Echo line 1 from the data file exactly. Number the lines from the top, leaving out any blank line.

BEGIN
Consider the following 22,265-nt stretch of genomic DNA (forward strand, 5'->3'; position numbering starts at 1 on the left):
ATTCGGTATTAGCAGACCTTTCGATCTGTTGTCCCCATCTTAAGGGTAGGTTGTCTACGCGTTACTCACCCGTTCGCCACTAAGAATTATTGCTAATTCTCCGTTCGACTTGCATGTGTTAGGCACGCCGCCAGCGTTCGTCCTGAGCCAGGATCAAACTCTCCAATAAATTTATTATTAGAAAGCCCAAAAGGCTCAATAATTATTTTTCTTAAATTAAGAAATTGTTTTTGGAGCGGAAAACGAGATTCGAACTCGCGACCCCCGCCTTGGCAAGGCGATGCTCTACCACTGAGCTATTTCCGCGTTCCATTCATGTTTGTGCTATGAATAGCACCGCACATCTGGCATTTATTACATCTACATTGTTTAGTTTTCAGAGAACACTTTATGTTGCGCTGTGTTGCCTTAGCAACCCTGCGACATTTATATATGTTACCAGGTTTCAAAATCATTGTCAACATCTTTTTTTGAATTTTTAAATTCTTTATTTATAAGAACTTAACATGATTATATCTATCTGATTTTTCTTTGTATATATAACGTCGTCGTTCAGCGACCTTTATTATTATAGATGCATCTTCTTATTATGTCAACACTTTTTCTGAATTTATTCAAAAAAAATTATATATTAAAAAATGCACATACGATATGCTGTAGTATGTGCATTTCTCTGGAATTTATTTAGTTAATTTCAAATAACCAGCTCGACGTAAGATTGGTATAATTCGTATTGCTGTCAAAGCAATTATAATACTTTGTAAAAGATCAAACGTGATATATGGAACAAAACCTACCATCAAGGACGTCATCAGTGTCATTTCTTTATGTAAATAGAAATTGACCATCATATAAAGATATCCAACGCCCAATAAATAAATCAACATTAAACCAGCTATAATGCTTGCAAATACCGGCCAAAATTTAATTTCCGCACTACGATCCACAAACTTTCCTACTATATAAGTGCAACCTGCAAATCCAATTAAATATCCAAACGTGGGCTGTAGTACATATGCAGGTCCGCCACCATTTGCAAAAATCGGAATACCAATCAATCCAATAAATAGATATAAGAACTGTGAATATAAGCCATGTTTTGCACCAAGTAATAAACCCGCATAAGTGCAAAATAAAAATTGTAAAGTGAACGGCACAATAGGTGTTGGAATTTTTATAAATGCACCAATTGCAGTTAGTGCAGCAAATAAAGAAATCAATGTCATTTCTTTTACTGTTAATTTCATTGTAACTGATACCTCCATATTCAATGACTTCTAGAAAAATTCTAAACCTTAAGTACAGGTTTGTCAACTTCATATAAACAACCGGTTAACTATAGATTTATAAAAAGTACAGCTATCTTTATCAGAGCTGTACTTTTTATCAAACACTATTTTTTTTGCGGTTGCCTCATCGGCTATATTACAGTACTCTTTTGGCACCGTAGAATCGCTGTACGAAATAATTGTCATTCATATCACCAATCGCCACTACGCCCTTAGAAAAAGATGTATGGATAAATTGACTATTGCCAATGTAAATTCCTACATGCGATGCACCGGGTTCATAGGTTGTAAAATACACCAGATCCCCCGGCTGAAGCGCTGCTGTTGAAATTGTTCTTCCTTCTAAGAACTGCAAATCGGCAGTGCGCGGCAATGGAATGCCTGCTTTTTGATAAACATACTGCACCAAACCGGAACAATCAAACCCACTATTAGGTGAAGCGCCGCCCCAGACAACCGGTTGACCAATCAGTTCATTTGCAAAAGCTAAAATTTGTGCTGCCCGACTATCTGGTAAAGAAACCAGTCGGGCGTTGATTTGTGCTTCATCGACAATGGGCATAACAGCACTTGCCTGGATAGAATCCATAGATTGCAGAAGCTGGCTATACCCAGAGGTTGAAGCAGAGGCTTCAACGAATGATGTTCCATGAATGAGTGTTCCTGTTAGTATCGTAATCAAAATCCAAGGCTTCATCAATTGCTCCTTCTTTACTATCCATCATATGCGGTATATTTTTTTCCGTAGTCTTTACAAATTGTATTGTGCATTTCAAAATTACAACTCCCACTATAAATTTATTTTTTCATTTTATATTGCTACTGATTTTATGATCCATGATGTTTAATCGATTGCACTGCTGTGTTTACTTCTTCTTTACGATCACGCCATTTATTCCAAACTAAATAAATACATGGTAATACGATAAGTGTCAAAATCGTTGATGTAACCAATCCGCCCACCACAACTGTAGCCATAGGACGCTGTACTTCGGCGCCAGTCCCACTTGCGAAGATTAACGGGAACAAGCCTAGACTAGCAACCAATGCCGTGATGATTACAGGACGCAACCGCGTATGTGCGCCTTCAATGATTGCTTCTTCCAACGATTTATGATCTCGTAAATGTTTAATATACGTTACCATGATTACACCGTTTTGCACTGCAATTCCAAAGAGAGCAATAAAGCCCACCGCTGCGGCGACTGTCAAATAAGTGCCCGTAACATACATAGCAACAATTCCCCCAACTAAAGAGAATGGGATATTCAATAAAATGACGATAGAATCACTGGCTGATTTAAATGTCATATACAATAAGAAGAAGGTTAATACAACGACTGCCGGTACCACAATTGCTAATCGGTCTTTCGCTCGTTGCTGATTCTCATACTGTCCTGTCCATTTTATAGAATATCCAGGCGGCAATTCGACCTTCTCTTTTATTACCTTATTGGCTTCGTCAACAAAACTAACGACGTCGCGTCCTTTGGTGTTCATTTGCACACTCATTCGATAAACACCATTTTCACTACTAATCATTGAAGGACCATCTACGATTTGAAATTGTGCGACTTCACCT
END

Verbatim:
Consider the following 22,265-nt stretch of genomic DNA (forward strand, 5'->3'; position numbering starts at 1 on the left):